I assign a “Bullish” rating to Korea-listed bank Hana Financial Group, Inc. (OTC:HNFGF) [086790:KS]. Hana Financial’s valuations are undemanding, and the re-rating catalysts are a further diversification into non-banking businesses and overseas markets, and a positive change in Hana Financial’s shareholder return policy, such as a higher dividend payout ratio.
Hana Financial currently trades at 0.36 times P/B, representing a discount to its historical five-year and 10-year P/B multiples of 0.45 times and 0.54 times respectively. The stock also offers a consensus forward FY2020 dividend yield of 6.0%.
Readers are advised to trade in Hana Financial Group shares listed on the Korea Exchange with the ticker 086790:KS where average daily trading value for the past three months exceeds $20 million and market capitalization is above $8 billion. Investors can invest in key Asian stock markets either using U.S. brokers with international coverage such as Interactive Brokers, Fidelity, Charles Schwab, or local brokers operating in their respective domestic markets.
Started in 1971 as South Korea’s first financial company, Korea Investment & Finance was converted into a commercial bank and renamed as Hana Bank in 1991. A financial holding company called Hana Financial Group was established in 2005, which owned Hana Bank and other financial businesses relating to securities, insurance and credit cards etc. In 2015, Hana Bank was merged with Korea Exchange Bank to create KEB Hana Bank.
Profile Of Hana Financial Group’s Subsidiaries
Source: Hana Financial Group’s FY2018 Annual Report
Hana Financial Group’s Subsidiaries By Assets (KRW trillion)
Source: Hana Financial Group’s FY2019 Results Presentation Slides
Hana Financial Group’s Subsidiaries By FY2019 Net Income Contribution (KRW billion)
Market Concerns Regarding Core Domestic Banking Business
Hana Financial’s share price has declined by -38% from its three-year share price peak of KRW55,500 on January 19, 2018 to KRW34,500 as of February 7, 2020. The stock currently trades at a P/B of 0.36 times; in comparison, Hana Financial was valued as low as 0.29 times P/B in November 2008 during the 2008-2009 Global Financial Crisis. Market consensus expects Hana Financial’s ROE to decline from 8.9% in FY2018 and 8.8% in 4Q2019 to 7.9% and 7.7% for FY2020 and FY2021 respectively.
Hana Financial’s Three Year Historical Share Price
Hana Financial’s share price weakness and market expectations of declining ROE in the next two years are attributable to multiple concerns regarding the bank’s domestic banking business.
Firstly, South Korea’s central bank cut its benchmark interest rate by -25 basis points to 1.25% in October 2019, which was the second rate cut in 2019 and represents a 20-year historical low as per the chart below. There are concerns that South Korea’s benchmark interest rate could further trend downwards towards zero over time, as seen with other developed countries and markets.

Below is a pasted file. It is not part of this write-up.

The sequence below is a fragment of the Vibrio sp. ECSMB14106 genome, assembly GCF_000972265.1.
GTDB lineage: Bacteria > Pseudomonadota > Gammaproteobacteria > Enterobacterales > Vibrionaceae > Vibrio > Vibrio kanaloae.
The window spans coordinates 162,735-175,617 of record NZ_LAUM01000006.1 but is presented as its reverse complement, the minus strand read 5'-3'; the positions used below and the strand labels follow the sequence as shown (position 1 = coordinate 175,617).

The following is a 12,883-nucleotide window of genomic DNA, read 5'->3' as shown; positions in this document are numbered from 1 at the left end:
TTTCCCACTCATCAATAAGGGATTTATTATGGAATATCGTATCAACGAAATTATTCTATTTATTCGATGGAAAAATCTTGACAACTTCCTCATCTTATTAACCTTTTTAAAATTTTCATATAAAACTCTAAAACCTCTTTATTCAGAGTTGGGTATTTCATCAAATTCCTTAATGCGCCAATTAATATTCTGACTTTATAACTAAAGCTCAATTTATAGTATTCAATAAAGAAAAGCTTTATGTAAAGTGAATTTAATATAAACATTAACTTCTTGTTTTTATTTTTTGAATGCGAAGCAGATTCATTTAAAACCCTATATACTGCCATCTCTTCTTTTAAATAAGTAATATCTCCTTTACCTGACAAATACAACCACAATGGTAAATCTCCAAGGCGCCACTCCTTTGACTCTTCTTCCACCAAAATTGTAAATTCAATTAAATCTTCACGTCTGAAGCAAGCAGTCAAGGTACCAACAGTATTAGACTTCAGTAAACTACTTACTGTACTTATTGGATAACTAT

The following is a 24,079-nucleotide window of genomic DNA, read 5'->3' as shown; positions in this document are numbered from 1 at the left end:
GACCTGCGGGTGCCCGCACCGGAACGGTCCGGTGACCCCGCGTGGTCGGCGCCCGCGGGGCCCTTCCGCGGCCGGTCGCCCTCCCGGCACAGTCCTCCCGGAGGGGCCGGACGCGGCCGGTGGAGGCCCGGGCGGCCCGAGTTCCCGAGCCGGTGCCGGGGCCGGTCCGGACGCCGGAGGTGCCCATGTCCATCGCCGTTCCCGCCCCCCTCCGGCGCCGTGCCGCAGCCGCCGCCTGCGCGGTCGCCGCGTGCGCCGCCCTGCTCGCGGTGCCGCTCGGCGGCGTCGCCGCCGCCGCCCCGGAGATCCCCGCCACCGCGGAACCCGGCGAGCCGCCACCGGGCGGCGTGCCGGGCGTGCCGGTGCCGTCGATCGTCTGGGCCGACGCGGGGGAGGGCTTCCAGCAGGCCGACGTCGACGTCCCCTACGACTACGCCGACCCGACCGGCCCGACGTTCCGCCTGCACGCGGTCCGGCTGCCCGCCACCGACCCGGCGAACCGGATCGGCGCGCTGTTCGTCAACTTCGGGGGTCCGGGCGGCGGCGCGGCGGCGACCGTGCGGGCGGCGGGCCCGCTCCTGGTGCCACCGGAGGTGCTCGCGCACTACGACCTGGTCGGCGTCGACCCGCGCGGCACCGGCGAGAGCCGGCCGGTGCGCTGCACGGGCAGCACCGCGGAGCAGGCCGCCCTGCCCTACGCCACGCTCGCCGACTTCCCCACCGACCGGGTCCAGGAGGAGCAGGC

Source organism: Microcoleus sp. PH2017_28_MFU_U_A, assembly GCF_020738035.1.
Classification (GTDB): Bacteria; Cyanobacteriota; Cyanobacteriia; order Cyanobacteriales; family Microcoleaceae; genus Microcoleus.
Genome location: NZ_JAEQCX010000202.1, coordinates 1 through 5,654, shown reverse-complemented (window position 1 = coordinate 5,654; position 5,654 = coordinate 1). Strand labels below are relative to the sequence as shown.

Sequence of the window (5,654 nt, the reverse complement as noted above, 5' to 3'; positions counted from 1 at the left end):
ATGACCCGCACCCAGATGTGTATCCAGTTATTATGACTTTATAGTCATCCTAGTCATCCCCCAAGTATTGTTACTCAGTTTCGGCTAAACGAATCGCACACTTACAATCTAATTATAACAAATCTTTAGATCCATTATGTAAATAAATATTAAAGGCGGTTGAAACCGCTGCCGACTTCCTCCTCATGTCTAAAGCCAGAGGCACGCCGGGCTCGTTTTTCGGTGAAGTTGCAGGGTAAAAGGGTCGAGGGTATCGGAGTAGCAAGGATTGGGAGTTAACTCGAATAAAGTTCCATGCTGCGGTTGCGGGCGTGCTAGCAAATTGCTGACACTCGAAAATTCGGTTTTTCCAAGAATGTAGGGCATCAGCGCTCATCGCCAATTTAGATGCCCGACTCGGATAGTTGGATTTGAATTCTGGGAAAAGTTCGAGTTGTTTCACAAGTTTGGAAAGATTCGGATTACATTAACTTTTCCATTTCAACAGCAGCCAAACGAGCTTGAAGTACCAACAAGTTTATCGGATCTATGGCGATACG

South Korea’s Historical Benchmark Interest Rate (%)
Hana Financial’s group (including credit cards business) net interest margin held steady in the 1.81%-1.86% range in the 1Q2018-2Q2019 period, prior to declining to 1.72% in 3Q2019 and 1.68% in 4Q2019. Similarly, Hana Bank’s net interest margins were 1.41% and 1.47% for 4Q2019 and 3Q2019 respectively, which represented a drop from the bank’s net interest margin between 1.54% and 1.57% in the 1Q2018-2Q2019 period. As per the “Company Description” section of this article, Hana Bank, Hana Financial’s core domestic banking business, accounts for the bulk of Hana Financial’s total assets and net income. Further cuts in South Korea’s benchmark interest rate will lead to a compression of future net interest margins and lower earnings for Hana Financial.
On the positive side of things, South Korea’s central bank maintained the benchmark interest rate at 1.25% at the recent policy meeting in January 2020. Bank of Korea governor Lee Ju-yeol told the media in January 2020 that “we do not wish to consider interest rate in the zero percent range.” Capital outflows, an intention to curb speculation in the country’s housing market, expectations of a potential economic recovery in 2020 were among the factors that South Korea’s central bank considered in maintaining the benchmark rate at 1.25%, rather than doing a further rate cut. However, five of the seven Bank of Korea board members have their terms expiring this year, so a change in policy direction can’t be ruled out.
Secondly, South Korea’s economy has slowed considerably in 2019 as per the chart below, and domestic banks are typically a proxy for their countries’ economic growth. South Korea’s GDP growth of +2.0% for 2019 is the slowest pace of growth for the country since 2009 during the Global Financial Crisis. The Organization for Economic Cooperation and Development or OECD expects South Korea to achieve GDP growth rates of +2.5% and +2.4% for 2020 and 2021 respectively.
South Korea’s GDP Growth Rate (%)
Source: Trading Economics
Thirdly, banks are perceived as public utilities in South Korea serving the nation’s interest. In an article titled “Fiscal Instability” published on November 11, 2019 in local media The Korea Herald, it was highlighted that the current Korean administration should “stop pursuing tax-fueled growth and refrain from expanding what many economists criticize as populist welfare programs.” Another article titled “Moon’s populist politics and its effects” published on December 26, 2019 in the East Asia Forum attributed the current economic weakness in South Korea to the government “populist income-led growth policy.” Some of the populist measures introduced in South Korea include the implementation of a 52-hour work week in July 2019, and an increase in minimum wage by +10.9% and +16.4% in 2018 and 2019 respectively.